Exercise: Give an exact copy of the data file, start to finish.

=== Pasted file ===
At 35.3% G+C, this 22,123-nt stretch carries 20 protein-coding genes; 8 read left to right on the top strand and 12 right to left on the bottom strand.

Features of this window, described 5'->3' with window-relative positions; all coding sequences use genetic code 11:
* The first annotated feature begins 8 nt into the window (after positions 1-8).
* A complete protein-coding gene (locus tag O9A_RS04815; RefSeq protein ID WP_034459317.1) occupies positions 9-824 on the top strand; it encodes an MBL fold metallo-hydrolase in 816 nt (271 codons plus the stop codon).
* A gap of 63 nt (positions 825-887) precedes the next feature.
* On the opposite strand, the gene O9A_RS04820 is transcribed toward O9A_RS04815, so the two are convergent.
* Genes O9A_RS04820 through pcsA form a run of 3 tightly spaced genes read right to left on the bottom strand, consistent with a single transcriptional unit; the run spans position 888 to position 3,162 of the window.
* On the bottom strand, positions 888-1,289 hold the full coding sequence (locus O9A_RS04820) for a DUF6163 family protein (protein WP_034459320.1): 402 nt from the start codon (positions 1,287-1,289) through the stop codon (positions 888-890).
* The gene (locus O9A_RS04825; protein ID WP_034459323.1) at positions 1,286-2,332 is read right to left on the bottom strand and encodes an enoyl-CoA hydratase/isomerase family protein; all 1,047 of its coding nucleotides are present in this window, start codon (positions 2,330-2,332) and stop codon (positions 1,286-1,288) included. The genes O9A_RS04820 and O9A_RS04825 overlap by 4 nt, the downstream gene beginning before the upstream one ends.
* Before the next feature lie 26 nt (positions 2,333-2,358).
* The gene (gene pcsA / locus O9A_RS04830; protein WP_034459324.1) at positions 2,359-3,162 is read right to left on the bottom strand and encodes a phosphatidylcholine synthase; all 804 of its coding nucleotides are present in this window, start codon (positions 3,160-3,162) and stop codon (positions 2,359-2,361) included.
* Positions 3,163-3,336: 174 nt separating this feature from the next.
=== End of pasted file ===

At 35.3% G+C, this 22,123-nt stretch carries 20 protein-coding genes; 8 read left to right on the top strand and 12 right to left on the bottom strand.

Features of this window, described 5'->3' with window-relative positions; all coding sequences use genetic code 11:
* The first annotated feature begins 8 nt into the window (after positions 1-8).
* A complete protein-coding gene (locus tag O9A_RS04815; RefSeq protein ID WP_034459317.1) occupies positions 9-824 on the top strand; it encodes an MBL fold metallo-hydrolase in 816 nt (271 codons plus the stop codon).
* A gap of 63 nt (positions 825-887) precedes the next feature.
* On the opposite strand, the gene O9A_RS04820 is transcribed toward O9A_RS04815, so the two are convergent.
* Genes O9A_RS04820 through pcsA form a run of 3 tightly spaced genes read right to left on the bottom strand, consistent with a single transcriptional unit; the run spans position 888 to position 3,162 of the window.
* On the bottom strand, positions 888-1,289 hold the full coding sequence (locus O9A_RS04820) for a DUF6163 family protein (protein WP_034459320.1): 402 nt from the start codon (positions 1,287-1,289) through the stop codon (positions 888-890).
* The gene (locus O9A_RS04825; protein ID WP_034459323.1) at positions 1,286-2,332 is read right to left on the bottom strand and encodes an enoyl-CoA hydratase/isomerase family protein; all 1,047 of its coding nucleotides are present in this window, start codon (positions 2,330-2,332) and stop codon (positions 1,286-1,288) included. The genes O9A_RS04820 and O9A_RS04825 overlap by 4 nt, the downstream gene beginning before the upstream one ends.
* Before the next feature lie 26 nt (positions 2,333-2,358).
* The gene (gene pcsA / locus O9A_RS04830; protein WP_034459324.1) at positions 2,359-3,162 is read right to left on the bottom strand and encodes a phosphatidylcholine synthase; all 804 of its coding nucleotides are present in this window, start codon (positions 3,160-3,162) and stop codon (positions 2,359-2,361) included.
* Positions 3,163-3,336: 174 nt separating this feature from the next.